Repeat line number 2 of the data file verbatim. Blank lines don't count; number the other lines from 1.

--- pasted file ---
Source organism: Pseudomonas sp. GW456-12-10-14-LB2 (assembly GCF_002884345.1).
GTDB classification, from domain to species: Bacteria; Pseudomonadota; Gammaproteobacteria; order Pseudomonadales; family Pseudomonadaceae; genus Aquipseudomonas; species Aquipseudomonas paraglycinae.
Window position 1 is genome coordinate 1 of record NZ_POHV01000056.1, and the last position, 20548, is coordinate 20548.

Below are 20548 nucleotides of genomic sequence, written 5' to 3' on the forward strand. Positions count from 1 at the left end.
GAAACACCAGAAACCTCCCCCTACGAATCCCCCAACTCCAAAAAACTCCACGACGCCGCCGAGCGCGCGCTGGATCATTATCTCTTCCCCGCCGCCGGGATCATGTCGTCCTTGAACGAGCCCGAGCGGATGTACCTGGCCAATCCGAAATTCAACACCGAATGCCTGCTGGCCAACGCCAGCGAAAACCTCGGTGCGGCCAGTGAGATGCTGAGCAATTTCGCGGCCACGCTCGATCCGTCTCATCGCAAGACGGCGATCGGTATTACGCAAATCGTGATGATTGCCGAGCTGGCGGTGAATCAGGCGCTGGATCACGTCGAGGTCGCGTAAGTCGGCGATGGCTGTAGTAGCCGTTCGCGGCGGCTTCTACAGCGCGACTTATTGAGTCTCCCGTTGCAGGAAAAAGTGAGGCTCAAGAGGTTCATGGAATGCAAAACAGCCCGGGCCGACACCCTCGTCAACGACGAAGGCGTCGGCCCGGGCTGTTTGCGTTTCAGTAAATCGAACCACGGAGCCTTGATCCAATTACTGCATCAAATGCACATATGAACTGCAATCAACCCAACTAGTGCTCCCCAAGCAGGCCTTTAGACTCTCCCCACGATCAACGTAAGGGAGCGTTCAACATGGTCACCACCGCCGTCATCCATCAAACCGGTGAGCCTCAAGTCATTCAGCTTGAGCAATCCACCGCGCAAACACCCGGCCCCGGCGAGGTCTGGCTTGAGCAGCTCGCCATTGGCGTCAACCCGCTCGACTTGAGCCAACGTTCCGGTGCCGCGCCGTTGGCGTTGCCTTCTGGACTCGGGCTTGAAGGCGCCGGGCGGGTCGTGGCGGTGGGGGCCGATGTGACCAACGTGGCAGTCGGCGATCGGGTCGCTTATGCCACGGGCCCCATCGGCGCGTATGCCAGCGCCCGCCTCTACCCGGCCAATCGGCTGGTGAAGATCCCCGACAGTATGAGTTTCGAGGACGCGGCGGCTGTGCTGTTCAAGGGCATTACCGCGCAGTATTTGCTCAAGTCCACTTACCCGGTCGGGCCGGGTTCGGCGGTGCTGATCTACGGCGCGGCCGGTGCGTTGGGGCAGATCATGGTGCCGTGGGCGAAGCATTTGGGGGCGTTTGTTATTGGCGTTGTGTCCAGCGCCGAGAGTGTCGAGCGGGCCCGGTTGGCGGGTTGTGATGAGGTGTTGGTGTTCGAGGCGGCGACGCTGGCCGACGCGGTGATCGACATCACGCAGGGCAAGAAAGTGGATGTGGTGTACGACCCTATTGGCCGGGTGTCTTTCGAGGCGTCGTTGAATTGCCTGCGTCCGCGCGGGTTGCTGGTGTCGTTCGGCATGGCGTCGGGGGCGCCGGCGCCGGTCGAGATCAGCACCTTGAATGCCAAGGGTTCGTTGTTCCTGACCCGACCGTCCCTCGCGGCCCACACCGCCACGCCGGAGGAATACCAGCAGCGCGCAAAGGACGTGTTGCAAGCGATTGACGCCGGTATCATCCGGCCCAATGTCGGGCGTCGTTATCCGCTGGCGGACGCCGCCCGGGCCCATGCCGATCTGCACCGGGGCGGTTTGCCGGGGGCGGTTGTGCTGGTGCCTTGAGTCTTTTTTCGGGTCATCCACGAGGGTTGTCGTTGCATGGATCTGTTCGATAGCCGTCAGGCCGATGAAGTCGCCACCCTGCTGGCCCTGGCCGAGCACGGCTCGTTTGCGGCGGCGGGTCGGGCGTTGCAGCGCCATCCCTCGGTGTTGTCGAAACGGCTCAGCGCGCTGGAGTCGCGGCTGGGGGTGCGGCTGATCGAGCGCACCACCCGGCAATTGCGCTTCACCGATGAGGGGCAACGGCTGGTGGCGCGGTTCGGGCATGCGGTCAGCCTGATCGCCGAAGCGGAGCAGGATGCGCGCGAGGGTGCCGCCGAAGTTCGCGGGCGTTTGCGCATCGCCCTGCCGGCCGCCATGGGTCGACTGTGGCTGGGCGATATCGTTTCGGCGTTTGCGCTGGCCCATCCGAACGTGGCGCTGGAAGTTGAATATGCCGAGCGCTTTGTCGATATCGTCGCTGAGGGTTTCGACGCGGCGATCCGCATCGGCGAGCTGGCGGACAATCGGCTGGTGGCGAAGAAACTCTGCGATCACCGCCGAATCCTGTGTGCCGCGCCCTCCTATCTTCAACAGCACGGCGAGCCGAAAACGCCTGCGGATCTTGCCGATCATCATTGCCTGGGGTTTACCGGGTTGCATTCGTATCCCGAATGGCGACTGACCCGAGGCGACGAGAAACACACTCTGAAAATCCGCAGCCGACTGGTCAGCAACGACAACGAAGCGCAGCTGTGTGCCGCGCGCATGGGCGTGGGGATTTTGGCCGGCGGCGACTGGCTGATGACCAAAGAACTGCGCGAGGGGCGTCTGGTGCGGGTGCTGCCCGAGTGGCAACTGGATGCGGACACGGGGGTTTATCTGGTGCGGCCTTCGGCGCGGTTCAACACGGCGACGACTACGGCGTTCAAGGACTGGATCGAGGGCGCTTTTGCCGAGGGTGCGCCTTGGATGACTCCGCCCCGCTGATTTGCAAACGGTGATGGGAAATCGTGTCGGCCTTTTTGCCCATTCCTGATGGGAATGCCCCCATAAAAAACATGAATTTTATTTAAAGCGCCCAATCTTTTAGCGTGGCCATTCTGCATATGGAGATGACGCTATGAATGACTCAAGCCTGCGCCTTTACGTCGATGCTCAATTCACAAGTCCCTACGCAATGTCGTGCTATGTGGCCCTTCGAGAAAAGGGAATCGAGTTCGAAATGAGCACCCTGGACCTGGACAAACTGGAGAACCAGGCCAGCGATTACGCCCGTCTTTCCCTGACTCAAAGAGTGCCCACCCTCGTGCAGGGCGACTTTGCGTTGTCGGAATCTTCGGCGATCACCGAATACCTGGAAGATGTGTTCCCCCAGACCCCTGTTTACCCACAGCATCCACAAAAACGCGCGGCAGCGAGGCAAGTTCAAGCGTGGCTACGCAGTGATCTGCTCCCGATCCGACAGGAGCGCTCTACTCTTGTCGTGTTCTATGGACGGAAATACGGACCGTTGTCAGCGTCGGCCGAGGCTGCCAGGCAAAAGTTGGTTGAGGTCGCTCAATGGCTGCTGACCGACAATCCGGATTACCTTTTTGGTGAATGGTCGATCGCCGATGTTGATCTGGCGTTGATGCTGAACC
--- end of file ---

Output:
GTDB classification, from domain to species: Bacteria; Pseudomonadota; Gammaproteobacteria; order Pseudomonadales; family Pseudomonadaceae; genus Aquipseudomonas; species Aquipseudomonas paraglycinae.